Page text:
Equifax ex­ecs quit over cy­ber­crime fi­asco

The Nation - - WORLD -

EQUIFAX yes­ter­day said two ex­ec­u­tives en­trusted with watch­ing over its com­put­ers are re­tir­ing, their de­par­tures com­ing af­ter its ma­ligned han­dling of a ma­jor hack at the credit re­port­ing agency.

The Equifax chief in­for­ma­tion of­fi­cer and head of se­cu­rity will re­tire, ef­fec­tive im­me­di­ately, as “part of the com­pany’s on­go­ing re­view of the cy­ber se­cu­rity in­ci­dent” that re­sulted in per­sonal data of 143 mil­lion US cus­tomers be­ing stolen by hack­ers.

An un­spec­i­fied num­ber of Cana­dian and Bri­tish cus­tomers may have also been af­fected by the hack at Equifax, one of the three ma­jor credit bu­reaux that col­lect con­sumer fi­nan­cial data.

The breach is con­sid­ered one of the worst- ever be­cause of the na­ture of data col­lected: bank and so­cial se­cu­rity num­bers and per­sonal in­for­ma­tion of value to hack­ers and oth­ers.

An in­ter­nal in­ves­ti­ga­tion into the hack con­tin­ues and the com­pany is work­ing with the FBI, ac­cord­ing to Equifax.

Word that top ex­ec­u­tives re­spon­si­ble for de­fend­ing Equifax com­puter sys­tems are out came on the same day that the Cana­dian pri­vacy com­mis­sioner an­nounced an in­ves­ti­ga­tion into the mas­sive theft of per­sonal data from the US credit agency.

“The in­ves­ti­ga­tion is a pri­or­ity for our of­fice given the sen­si­tiv­ity of the per­sonal in­for­ma­tion that Equifax holds,” the of­fice of the pri­vacy com­mis­sion of Canada said in a re­lease.

A law­suit by Cana­dian con­sumers whose data was stolen in the Equifax hack was launched this week, seek­ing class ac­tion sta­tus and dam­ages of US$450 bil­lion (Bt16 tril­lion).

A se­nior US se­na­tor this week asked the Fed­eral Trade Com­mis­sion, one of the few bod­ies with over­sight pow­ers over loosely-reg­u­lated credit raters, to ex­am­ine Equifax’s se­cu­rity practices and its “widely-panned re­sponse” to con­sumers po­ten­tially im­pacted by the breach.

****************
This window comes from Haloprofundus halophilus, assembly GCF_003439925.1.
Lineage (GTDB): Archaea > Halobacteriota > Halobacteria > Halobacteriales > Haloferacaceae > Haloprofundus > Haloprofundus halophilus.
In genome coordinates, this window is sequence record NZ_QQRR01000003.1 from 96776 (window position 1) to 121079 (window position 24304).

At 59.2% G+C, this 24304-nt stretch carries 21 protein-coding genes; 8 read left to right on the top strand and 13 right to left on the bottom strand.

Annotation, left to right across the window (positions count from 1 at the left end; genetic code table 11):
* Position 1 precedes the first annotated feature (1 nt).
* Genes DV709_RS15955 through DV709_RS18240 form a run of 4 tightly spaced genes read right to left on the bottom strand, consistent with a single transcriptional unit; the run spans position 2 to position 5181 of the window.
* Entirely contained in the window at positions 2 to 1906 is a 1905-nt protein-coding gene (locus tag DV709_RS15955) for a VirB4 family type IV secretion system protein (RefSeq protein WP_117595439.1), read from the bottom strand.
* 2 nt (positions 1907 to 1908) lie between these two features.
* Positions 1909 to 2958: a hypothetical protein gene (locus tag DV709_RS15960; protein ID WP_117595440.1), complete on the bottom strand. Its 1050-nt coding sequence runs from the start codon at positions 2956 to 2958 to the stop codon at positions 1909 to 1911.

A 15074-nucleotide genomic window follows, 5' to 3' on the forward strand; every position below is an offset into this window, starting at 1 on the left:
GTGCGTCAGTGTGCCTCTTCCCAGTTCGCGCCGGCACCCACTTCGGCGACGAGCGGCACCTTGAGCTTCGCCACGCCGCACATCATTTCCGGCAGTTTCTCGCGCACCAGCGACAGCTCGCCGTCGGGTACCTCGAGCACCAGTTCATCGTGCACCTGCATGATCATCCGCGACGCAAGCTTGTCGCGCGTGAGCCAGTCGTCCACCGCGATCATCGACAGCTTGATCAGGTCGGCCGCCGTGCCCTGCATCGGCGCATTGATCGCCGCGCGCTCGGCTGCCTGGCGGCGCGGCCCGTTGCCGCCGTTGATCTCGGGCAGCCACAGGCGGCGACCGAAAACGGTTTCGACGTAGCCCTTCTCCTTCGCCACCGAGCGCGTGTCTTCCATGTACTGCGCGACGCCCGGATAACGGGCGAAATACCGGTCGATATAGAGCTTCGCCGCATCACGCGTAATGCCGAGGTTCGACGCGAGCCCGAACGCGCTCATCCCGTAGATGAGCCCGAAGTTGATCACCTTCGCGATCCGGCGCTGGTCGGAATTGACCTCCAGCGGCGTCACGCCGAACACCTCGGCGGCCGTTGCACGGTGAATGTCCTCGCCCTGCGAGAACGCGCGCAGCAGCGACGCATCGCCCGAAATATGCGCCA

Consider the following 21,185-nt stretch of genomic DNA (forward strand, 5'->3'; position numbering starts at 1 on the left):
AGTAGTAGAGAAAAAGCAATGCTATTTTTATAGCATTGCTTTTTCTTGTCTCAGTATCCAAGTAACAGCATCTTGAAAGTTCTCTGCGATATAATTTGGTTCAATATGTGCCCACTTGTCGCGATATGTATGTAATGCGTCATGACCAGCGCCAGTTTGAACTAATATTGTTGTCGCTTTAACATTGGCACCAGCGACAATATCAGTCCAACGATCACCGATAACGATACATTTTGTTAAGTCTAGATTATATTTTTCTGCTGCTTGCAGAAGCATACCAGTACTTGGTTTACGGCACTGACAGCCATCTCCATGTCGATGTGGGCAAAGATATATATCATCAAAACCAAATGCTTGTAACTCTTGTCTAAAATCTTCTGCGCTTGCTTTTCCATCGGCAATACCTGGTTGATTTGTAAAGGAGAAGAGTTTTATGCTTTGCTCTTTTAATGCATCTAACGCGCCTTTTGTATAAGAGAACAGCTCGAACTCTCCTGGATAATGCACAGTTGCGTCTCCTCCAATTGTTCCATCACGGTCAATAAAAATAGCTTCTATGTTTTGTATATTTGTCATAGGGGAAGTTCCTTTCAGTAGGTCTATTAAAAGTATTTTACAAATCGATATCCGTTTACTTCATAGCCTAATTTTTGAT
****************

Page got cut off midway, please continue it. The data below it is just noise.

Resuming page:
Se­na­tor Mark Warner, a mem­ber of the pow­er­ful Se­nate Bank­ing Com­mit­tee, ac­cused the com­pany of “ex­cep­tion­ally poor cy­ber se­cu­rity practices” that con­tin­ued even af­ter the hack be­came known.

He also said the com­pany’s woe­ful re­sponse to peo­ple whose data may have been lost – in­clud­ing try­ing to charge them for pro­tec­tion – was “alarm­ing”.

“The vol­ume and sen­si­tiv­ity of the data po­ten­tially in­volved in this breach raises se­ri­ous ques­tions about whether firms like Equifax ad­e­quately pro­tect the enor­mous amounts of sen­si­tive data they gather and com­mer­cialise.”

Equifax col­lects con­sumers’ fi­nan­cial data in or­der to rate their cred­it­wor­thi­ness to banks, home sell­ers, auto sell­ers and oth­ers who de­pend on con­sumer credit in mar­ket­ing.

The data the com­pany ad­mit­ted to los­ing on Septem­ber 7 in­cludes peo­ple’s names, so­cial se­cu­rity num­bers, ad­dresses, credit card num­bers, and other fi­nan­cial de­tails.

Such data is of­ten used by crim­i­nals to steal peo­ple’s iden­ti­ties for fi­nan­cial gain.

US of­fi­cials are in­ves­ti­gat­ing the data hack but have not re­vealed if they know who was be­hind it, though for­eign hack­ers are widely sus­pected.

The breach took place from midMay through July 2017 via a web­site ap­pli­ca­tion vul­ner­a­bil­ity that US cy­ber se­cu­rity com­pa­nies say they had iden­ti­fied in March.

Congress has ex­pressed out­rage at the hack and the com­pany’s man­age­ment of it. Par­tic­u­lar anger has been aimed at al­le­ga­tions that three Equifax of­fi­cials sold their stock in the com­pany be­fore the hack was made public.

US Se­na­tor El­iz­a­beth War­ren on Fri­day fired off let­ters to credit re­port­ing agen­cies Equifax, Tran­sUnion and Ex­pe­rian as well as to sev­eral gov­ern­men­tal agen­cies as part of “a new, broad in­ves­ti­ga­tion” into the breach and how it was han­dled, ac­cord­ing to a re­lease.

“Equifax has failed to pro­vide the nec­es­sary in­for­ma­tion de­scrib­ing ex­actly how this hap­pened, and ex­actly how your se­cu­rity sys­tems failed,” War­ren said in a let­ter to the com­pany.

“Equifax’s ini­tial ef­forts to pro­vide cus­tomers in­for­ma­tion did noth­ing to clar­ify the sit­u­a­tion and ac­tu­ally ap­peared to be ef­forts to hood­wink them into waiv­ing im­por­tant le­gal rights.”

While not the largest breach – Ya­hoo at­tacks leaked data on as many as one bil­lion ac­counts – the Equifax in­ci­dent could be the most dam­ag­ing be­cause of the na­ture of data col­lected: bank and so­cial se­cu­rity num­bers and per­sonal in­for­ma­tion of value to hack­ers and oth­ers.

The House En­ergy and Com­merce Com­mit­tee has sched­uled an Oc­to­ber 3 hear­ing with Equifax chief ex­ec­u­tive Richard Smith, who has openly apol­o­gised for the breach. The At­lantabased com­pany dis­closed the breach in a re­lease that did not ex­plain why it waited more than a month to warn those af­fected about a risk of iden­tity theft.

US At­tor­ney-Gen­eral Jeff Ses­sions speaks about a global cy­ber­crime crack­down.

Newspapers in English

Newspapers from Thailand

© PressReader. All rights reserved.